The B.1.1.529 variant of COVID classified as “worrying” by the WHO and named Omicron

The new variant B.1.1.529 of the virus that gives COVID-19, detected for the first time in southern Africa, was classified Friday of “concern” by the World Health Organization (WHO), and named “Omicron” .

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“We are announcing today that B.1.1.529 is a variant of concern” and that it is “named Omicron”, said Maria Van Kerkhove, COVID-19 epidemic management officer at WHO .

“The B.1.1.529 variant was first reported to WHO by South Africa on November 24, 2021 (…). This variant has a large number of mutations, some of which are worrying, ”said the group of experts tasked by the WHO to monitor the evolution of COVID-19.

According to this Technical Advisory Group on Virus Evolution, the first known confirmed infection of Omicron comes from a sample taken on November 9. In recent weeks, infections in South Africa have increased sharply, coinciding with the detection of the new variant.

It has since been detected also in Israel on a person returning from Malawi, Botswana, Belgium and Hong Kong.

“We understand that people are worried. The good thing is that we have surveillance systems all over the world to detect these variants very quickly, ”underlined Ms. Van Kerkhove, calling on the population to reduce their exposure, in particular by monitoring barrier gestures, and to be vaccinated. .

Never has a new variant caused so much concern in the world since Delta.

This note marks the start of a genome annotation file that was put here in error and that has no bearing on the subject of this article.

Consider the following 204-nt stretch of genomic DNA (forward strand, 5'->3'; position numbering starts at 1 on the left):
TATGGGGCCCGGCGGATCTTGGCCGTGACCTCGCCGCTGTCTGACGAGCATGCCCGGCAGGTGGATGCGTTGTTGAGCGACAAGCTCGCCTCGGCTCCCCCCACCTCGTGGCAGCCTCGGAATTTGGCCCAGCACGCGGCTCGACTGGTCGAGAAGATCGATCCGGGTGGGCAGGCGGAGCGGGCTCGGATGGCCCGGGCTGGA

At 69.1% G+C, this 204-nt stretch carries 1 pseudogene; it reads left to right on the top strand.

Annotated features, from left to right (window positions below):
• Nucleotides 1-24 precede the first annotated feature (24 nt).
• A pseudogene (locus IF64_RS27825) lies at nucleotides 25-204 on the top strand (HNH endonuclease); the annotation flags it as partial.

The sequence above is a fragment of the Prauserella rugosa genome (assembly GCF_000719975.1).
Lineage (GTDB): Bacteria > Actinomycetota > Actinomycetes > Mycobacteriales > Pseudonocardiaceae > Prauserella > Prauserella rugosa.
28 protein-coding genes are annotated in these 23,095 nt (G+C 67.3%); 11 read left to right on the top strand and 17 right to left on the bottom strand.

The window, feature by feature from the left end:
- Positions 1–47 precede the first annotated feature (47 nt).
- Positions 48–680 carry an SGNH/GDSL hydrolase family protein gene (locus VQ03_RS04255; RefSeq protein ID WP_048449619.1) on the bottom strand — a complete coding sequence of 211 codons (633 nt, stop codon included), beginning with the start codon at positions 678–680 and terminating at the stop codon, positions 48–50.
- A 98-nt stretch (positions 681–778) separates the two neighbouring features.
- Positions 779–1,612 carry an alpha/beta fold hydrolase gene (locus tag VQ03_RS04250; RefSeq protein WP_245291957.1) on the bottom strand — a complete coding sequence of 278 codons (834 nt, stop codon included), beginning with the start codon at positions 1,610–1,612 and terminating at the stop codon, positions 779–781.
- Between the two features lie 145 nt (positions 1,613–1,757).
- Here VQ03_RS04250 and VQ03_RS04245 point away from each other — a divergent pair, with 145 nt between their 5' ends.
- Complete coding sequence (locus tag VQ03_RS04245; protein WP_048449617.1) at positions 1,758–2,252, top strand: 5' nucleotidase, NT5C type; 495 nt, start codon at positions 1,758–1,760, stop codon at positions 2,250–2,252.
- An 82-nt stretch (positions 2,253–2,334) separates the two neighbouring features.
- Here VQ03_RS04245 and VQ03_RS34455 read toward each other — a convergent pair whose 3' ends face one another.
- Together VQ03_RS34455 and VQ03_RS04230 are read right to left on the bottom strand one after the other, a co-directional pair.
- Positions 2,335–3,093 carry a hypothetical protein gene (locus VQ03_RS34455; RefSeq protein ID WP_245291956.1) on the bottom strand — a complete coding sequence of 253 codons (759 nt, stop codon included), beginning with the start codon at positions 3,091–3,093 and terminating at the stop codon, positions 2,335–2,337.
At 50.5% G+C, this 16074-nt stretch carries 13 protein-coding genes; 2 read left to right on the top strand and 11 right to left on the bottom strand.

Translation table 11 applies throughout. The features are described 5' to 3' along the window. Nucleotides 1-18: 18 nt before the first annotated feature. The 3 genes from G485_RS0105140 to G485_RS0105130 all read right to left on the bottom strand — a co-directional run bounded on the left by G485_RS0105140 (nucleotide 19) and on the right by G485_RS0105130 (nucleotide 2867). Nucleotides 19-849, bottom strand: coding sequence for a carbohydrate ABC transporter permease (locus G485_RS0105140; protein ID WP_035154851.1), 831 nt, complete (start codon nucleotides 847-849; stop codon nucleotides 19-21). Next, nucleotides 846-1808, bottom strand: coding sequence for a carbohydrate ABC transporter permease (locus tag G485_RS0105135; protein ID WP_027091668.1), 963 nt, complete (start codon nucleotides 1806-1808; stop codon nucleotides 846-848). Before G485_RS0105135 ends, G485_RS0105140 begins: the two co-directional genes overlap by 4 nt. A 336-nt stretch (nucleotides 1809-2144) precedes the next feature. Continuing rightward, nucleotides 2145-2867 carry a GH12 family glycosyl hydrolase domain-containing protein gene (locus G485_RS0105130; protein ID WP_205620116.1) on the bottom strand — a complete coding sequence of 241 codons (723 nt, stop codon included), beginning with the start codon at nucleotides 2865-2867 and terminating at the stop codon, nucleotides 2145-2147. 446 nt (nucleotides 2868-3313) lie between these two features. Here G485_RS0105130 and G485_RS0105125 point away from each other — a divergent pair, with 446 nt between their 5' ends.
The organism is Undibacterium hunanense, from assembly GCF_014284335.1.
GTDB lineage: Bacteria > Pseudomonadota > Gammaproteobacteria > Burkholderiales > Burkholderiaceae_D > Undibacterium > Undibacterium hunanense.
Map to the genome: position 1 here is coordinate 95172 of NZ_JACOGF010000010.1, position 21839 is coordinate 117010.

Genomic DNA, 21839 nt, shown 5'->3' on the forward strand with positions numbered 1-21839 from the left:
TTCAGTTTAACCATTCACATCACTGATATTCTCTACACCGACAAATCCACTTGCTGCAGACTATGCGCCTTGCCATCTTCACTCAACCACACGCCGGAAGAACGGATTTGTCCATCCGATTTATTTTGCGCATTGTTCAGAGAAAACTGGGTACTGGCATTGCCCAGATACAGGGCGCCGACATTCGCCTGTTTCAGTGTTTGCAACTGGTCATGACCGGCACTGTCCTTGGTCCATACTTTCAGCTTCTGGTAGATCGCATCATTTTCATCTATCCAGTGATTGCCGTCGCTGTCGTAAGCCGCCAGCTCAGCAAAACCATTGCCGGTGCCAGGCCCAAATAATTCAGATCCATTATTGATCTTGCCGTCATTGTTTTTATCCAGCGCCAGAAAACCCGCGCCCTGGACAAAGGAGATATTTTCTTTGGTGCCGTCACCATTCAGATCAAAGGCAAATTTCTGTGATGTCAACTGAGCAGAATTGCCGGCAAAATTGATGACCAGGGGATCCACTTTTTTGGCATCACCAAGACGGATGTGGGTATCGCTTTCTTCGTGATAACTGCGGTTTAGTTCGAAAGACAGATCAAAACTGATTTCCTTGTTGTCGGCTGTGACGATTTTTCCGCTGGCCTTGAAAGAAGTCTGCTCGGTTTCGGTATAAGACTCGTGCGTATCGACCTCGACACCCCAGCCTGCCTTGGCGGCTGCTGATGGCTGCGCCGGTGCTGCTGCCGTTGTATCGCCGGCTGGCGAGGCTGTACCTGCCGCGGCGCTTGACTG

To facilitate public debates on variants, the WHO names the variants using the names of the letters of the Greek alphabet (alpha, beta, gamma, delta, etc.), which are more accessible to a non-scientific audience and which makes it possible to avoid stigmatizing the country where this variant was initially discovered.

Listen to the analysis of virologist Benoit Barbeau on QUB radio

According to the WHO expert group, preliminary data suggests that there is “an increased risk of re-infection” with Omicron, compared to other variants of concern.

All viruses, including SARS-CoV-2 which is responsible for COVID-19, mutate over time. Most mutations have little or no effect on the properties of the virus. However, certain mutations can affect the properties of a virus and affect, for example, how easily it spreads, the severity of the disease it causes, or the effectiveness of vaccines and drugs.

According to the WHO, a SARS-CoV-2 variant is considered to be of concern when associated with one or more changes, such as increased transmissibility or virulence, decreased effectiveness of health measures public and social or diagnostic tools, vaccines and treatments available.

There were so far 4 other worrying variants: Delta, which represents almost all of the cases sequenced in the world, Alpha, Beta and Gamma.

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